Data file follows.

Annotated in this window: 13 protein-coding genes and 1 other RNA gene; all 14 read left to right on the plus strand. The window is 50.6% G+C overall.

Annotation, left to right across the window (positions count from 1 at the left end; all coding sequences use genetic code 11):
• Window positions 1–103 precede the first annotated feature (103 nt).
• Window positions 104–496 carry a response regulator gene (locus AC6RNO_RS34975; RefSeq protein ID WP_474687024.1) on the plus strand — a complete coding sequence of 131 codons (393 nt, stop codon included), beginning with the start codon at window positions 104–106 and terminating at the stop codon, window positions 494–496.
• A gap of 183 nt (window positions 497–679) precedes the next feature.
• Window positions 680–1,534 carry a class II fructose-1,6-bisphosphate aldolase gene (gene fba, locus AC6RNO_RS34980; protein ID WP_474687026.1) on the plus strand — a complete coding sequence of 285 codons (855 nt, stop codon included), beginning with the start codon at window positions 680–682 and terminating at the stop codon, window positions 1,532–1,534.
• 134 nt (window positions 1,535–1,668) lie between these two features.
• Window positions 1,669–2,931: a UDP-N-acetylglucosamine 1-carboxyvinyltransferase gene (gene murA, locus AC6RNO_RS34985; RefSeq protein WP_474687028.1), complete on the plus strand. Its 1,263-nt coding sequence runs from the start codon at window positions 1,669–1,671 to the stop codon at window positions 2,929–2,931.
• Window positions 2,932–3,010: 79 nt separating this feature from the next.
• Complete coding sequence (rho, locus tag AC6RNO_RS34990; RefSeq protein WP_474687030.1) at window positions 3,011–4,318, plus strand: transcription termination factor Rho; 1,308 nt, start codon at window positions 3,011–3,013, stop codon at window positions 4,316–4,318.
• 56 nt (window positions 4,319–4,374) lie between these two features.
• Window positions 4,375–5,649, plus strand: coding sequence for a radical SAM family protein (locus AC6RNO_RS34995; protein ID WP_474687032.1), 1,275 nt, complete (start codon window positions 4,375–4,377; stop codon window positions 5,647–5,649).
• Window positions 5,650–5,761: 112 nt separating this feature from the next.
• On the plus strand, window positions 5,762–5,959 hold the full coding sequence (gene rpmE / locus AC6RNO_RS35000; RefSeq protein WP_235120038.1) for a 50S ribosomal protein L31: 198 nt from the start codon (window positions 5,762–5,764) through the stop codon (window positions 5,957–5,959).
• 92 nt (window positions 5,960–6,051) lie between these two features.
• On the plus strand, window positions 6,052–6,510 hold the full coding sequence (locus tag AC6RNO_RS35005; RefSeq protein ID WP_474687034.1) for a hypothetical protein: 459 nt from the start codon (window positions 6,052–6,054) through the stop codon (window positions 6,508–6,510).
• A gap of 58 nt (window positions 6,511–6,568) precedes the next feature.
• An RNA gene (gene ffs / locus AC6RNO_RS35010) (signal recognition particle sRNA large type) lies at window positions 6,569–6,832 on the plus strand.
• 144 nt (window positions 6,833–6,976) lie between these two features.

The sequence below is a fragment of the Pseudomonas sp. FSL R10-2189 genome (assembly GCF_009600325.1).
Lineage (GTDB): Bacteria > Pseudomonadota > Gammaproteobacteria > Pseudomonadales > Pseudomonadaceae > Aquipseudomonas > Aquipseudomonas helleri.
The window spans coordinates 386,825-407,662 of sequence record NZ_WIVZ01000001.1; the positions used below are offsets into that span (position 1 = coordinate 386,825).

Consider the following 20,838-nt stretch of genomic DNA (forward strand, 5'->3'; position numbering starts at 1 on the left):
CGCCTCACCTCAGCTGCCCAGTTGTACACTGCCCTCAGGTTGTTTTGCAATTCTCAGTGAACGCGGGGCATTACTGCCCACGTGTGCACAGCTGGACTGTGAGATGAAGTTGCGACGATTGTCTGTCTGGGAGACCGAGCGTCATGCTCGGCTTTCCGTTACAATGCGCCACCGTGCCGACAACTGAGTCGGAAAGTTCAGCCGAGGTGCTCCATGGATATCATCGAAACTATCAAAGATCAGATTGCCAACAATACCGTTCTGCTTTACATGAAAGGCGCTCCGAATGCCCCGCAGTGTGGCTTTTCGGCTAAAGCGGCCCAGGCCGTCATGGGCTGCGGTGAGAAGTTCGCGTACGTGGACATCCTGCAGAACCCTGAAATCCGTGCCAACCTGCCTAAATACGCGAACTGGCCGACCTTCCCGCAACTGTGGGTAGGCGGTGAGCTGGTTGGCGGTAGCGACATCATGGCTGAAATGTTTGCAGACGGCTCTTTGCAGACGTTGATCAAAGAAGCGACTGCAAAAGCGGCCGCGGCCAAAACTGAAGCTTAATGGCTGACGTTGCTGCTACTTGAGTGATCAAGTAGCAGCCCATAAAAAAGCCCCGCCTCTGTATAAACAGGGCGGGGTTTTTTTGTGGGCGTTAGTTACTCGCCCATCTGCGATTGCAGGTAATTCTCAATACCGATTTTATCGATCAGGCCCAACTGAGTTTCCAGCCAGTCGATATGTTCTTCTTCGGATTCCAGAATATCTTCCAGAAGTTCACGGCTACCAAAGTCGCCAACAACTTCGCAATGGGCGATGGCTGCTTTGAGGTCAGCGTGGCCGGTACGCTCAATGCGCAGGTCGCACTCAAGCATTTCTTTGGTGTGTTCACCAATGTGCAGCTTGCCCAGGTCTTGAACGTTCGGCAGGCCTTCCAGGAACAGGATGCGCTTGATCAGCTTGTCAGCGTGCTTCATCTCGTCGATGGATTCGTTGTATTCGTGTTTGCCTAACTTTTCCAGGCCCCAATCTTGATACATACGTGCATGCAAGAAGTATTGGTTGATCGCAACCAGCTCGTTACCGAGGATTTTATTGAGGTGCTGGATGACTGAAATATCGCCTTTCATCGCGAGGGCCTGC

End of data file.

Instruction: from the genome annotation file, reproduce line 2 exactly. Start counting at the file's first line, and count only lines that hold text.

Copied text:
Annotation, left to right across the window (positions count from 1 at the left end; all coding sequences use genetic code 11):